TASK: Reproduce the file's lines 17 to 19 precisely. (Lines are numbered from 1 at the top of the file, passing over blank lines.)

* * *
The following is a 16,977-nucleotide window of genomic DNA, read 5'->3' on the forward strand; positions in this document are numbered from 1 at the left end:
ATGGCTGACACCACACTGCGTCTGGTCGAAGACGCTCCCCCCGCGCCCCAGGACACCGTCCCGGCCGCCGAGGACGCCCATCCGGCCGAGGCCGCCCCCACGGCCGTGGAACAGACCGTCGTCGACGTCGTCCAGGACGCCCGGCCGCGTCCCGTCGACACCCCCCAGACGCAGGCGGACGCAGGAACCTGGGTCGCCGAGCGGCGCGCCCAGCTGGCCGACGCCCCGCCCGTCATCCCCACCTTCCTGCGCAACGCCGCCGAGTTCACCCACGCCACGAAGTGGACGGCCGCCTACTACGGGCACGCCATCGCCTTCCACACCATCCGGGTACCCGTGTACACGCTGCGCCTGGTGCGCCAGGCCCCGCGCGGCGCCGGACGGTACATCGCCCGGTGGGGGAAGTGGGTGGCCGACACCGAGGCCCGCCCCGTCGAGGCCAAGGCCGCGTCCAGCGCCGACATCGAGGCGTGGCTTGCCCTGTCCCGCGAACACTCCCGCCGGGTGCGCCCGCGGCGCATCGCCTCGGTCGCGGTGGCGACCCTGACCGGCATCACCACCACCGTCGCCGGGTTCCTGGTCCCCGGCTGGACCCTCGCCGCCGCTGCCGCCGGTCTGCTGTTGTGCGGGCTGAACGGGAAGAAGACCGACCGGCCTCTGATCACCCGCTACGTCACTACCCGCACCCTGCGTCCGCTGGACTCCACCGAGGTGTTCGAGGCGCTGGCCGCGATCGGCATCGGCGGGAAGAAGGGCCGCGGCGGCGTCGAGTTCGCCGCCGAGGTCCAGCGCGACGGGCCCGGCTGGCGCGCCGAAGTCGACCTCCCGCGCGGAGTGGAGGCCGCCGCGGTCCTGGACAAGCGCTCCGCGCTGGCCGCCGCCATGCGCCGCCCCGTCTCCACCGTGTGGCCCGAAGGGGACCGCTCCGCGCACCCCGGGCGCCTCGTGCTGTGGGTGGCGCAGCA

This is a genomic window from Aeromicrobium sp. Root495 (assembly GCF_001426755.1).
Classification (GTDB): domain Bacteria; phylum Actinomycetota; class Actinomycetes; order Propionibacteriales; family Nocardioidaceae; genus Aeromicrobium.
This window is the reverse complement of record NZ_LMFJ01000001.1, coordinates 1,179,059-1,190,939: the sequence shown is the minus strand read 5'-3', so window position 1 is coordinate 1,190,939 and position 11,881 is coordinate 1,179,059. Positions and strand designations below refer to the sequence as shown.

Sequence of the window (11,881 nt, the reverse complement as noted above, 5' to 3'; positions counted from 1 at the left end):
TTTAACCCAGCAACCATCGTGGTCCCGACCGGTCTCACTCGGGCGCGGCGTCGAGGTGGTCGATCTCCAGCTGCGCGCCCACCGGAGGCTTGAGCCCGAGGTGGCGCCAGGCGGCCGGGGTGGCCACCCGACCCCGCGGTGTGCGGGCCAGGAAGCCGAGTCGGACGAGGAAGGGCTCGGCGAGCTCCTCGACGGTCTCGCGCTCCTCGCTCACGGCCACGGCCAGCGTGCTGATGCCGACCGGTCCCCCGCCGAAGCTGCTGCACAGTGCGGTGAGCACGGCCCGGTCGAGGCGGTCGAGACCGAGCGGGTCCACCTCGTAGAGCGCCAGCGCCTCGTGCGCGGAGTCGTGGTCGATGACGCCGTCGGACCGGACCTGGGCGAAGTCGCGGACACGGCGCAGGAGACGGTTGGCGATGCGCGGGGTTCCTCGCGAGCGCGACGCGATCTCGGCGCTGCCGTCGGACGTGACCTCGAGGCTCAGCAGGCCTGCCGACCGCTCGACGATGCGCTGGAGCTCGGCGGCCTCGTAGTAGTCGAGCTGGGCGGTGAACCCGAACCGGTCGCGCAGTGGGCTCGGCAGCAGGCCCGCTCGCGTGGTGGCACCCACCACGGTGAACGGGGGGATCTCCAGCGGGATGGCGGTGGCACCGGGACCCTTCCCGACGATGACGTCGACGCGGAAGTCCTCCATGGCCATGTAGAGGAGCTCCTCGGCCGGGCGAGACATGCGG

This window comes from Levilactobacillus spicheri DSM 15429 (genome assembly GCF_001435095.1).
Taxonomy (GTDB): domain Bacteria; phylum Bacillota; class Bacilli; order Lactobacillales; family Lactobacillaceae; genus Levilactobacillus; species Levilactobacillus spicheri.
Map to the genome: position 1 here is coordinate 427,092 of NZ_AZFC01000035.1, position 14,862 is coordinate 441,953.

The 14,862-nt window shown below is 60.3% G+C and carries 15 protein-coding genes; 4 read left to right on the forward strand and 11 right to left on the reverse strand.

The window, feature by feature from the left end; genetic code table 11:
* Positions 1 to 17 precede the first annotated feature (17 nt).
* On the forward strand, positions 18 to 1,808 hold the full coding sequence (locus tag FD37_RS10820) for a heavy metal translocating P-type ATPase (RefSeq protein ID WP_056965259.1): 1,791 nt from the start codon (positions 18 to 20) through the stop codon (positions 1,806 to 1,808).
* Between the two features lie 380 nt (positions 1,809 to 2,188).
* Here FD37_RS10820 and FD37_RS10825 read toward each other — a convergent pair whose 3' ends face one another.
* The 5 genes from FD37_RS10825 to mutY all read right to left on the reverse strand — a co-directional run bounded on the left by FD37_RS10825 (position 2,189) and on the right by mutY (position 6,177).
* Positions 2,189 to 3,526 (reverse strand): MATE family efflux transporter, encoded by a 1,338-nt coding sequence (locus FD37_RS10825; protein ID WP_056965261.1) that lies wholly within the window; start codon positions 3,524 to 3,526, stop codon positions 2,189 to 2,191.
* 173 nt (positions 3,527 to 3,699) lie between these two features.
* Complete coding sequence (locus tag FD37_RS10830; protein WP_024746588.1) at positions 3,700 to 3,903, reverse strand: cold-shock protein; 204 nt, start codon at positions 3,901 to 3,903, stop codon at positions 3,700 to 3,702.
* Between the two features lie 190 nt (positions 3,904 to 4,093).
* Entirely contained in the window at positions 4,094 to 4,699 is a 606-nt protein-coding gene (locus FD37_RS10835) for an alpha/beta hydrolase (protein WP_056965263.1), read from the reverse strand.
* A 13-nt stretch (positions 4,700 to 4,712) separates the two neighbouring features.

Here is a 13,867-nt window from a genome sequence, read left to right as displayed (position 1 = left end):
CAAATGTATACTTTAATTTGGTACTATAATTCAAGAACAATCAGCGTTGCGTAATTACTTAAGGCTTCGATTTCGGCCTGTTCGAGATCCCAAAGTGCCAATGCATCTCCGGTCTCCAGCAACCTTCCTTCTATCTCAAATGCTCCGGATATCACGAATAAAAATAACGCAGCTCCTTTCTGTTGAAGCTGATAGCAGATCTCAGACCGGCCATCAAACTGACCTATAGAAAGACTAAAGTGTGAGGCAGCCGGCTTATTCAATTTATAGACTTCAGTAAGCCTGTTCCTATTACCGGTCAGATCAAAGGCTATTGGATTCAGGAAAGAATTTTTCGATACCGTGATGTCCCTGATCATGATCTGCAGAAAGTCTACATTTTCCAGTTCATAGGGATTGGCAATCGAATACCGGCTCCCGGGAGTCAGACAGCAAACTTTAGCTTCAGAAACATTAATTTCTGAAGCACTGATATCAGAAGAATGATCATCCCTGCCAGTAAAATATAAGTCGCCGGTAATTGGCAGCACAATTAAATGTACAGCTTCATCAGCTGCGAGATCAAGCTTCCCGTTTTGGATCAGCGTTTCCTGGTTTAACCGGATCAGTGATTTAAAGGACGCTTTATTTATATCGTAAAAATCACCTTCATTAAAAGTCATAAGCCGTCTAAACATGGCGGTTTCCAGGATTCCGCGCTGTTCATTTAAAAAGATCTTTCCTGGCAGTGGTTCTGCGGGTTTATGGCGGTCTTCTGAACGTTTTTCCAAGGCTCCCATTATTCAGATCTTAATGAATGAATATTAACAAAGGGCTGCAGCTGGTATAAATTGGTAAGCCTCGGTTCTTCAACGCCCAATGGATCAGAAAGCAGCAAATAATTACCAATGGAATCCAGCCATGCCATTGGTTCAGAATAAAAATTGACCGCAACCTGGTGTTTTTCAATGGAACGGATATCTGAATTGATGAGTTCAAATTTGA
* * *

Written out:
* The 5 genes from FD37_RS10825 to mutY all read right to left on the reverse strand — a co-directional run bounded on the left by FD37_RS10825 (position 2,189) and on the right by mutY (position 6,177).
* Positions 2,189 to 3,526 (reverse strand): MATE family efflux transporter, encoded by a 1,338-nt coding sequence (locus FD37_RS10825; protein ID WP_056965261.1) that lies wholly within the window; start codon positions 3,524 to 3,526, stop codon positions 2,189 to 2,191.
* 173 nt (positions 3,527 to 3,699) lie between these two features.